1. Los Angeles County, page 10, bottom, claims that biomass conversion to create syngas as a vehicle fuel is a suitable end destination of unspecified organics.

CRR Comment: The state is currently debating the fate of 130 million dead and dying trees in its forests. I must comment that, if by biomass conversion the County means the burning of wood chips, it is now well established by science that the emissions of such burn plants varies and that a plant without adequate emissions controls is as bad as a coal-fired power plant. There are many other end markets for clean wood discards that need to be explored before adding fuel to existing power plants or modifying older plants to be less “dirty.” If the billion dollars to be spent on clean green power for vehicles is any indication, all burning of carbonaceous products is passé.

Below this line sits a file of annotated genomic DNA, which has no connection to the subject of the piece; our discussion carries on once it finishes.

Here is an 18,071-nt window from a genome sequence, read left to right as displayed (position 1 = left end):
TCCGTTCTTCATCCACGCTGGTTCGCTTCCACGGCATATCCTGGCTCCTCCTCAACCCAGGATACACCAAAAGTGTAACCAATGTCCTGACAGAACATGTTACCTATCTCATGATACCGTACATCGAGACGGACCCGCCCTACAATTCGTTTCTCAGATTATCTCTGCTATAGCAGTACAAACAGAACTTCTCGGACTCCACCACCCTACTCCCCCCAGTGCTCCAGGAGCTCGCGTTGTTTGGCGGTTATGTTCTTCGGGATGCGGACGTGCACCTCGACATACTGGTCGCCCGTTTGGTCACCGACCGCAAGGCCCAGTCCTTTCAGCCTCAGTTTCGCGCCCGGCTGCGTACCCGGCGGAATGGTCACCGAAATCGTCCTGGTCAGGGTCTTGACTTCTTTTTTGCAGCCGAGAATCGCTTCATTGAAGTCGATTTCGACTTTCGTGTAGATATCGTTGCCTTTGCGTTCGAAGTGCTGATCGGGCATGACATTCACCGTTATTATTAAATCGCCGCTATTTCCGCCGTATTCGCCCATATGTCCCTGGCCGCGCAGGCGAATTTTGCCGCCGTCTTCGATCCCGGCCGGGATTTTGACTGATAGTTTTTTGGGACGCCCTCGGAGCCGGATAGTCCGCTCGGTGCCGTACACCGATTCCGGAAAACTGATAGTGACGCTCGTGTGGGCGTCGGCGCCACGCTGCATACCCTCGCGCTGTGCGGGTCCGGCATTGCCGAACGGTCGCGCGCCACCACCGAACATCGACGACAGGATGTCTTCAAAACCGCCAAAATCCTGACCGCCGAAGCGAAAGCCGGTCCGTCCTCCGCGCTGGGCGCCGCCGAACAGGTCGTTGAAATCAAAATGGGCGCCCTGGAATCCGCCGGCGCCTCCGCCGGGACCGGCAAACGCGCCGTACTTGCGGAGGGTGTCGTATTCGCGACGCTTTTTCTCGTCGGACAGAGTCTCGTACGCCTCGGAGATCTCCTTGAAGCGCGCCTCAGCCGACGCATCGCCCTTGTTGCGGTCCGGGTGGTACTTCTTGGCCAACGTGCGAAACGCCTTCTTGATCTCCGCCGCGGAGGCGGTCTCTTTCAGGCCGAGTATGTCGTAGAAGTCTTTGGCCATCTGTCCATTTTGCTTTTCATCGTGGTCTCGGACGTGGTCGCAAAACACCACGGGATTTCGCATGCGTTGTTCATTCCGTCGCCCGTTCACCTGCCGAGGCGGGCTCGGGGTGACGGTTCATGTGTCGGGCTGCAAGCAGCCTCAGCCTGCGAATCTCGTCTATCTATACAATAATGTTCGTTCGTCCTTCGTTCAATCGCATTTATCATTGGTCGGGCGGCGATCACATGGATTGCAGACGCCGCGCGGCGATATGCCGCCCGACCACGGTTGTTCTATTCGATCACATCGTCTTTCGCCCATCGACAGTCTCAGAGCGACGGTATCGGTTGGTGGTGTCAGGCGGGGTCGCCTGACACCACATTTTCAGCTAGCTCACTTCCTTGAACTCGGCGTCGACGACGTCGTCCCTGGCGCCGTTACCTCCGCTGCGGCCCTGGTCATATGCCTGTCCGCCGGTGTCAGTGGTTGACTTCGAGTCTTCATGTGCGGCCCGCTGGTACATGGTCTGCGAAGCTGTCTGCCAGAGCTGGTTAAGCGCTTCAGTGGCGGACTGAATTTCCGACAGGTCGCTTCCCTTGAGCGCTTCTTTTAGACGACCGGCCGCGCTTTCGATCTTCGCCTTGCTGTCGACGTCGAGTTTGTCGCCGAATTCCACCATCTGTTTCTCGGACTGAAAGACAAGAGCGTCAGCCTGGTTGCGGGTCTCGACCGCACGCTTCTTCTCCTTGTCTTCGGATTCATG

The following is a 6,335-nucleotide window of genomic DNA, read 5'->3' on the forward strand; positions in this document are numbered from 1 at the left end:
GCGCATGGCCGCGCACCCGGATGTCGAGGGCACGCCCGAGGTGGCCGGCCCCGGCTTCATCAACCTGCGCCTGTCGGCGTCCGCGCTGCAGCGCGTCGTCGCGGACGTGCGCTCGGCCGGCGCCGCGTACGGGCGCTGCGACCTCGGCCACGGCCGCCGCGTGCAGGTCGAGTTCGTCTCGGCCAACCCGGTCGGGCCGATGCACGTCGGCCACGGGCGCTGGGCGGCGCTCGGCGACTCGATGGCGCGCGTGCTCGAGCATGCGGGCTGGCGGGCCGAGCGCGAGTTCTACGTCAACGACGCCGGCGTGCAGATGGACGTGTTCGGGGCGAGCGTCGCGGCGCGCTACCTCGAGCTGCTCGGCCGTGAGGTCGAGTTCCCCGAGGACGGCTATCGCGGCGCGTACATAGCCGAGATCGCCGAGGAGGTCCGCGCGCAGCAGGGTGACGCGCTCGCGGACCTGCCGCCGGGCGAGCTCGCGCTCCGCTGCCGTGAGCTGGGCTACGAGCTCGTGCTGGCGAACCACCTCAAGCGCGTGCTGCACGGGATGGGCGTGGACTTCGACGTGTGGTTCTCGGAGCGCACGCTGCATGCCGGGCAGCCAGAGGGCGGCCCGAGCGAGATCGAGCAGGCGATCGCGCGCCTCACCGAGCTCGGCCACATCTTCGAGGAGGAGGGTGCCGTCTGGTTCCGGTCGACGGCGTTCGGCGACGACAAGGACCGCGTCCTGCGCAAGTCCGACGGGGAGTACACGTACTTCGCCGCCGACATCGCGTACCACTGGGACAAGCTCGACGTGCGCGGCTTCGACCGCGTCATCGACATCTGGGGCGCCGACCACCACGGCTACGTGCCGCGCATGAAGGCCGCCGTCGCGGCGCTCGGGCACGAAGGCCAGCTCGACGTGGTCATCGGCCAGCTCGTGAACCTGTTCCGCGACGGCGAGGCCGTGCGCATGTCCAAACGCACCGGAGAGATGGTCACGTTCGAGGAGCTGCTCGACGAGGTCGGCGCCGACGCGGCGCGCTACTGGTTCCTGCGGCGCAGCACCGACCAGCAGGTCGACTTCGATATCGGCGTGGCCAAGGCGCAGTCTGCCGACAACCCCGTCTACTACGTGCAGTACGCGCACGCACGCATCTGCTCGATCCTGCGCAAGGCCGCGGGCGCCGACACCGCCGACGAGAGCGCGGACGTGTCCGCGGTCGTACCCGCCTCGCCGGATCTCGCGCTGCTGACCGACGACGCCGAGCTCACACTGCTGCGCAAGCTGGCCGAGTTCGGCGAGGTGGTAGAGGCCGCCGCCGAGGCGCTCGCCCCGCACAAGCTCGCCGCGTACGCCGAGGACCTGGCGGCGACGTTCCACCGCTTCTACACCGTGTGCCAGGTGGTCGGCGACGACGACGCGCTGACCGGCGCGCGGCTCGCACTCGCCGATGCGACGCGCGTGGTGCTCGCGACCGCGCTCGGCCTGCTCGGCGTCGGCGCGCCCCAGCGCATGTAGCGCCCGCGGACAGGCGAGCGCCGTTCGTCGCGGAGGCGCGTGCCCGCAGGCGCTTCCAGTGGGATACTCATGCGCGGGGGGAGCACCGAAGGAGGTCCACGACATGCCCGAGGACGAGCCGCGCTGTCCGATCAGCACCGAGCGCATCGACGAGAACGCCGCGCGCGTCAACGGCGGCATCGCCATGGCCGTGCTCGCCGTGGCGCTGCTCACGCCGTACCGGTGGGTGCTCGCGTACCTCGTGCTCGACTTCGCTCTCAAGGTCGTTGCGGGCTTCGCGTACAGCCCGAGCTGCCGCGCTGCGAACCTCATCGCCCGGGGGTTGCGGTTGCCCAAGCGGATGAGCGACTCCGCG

1. City of San Jose, Page 2, middle “CalRecycle should add mulch to the list of allowable recovered organic waste products.”

CRR Comment: This is an excellent suggestion; currently there is no tracking of mulch products and they are much cheaper to produce than compost and are very attractive materials for a wide range of agricultural users. Mulch can be made and screened from mixed organics loads and the haulers can make this a DIY project and avoid compost facility fees.

  1. City of San Jose, page 2, bottom. Item #2. “Do landscape companies fall under self-haul generators who must self-haul to be a composting facility?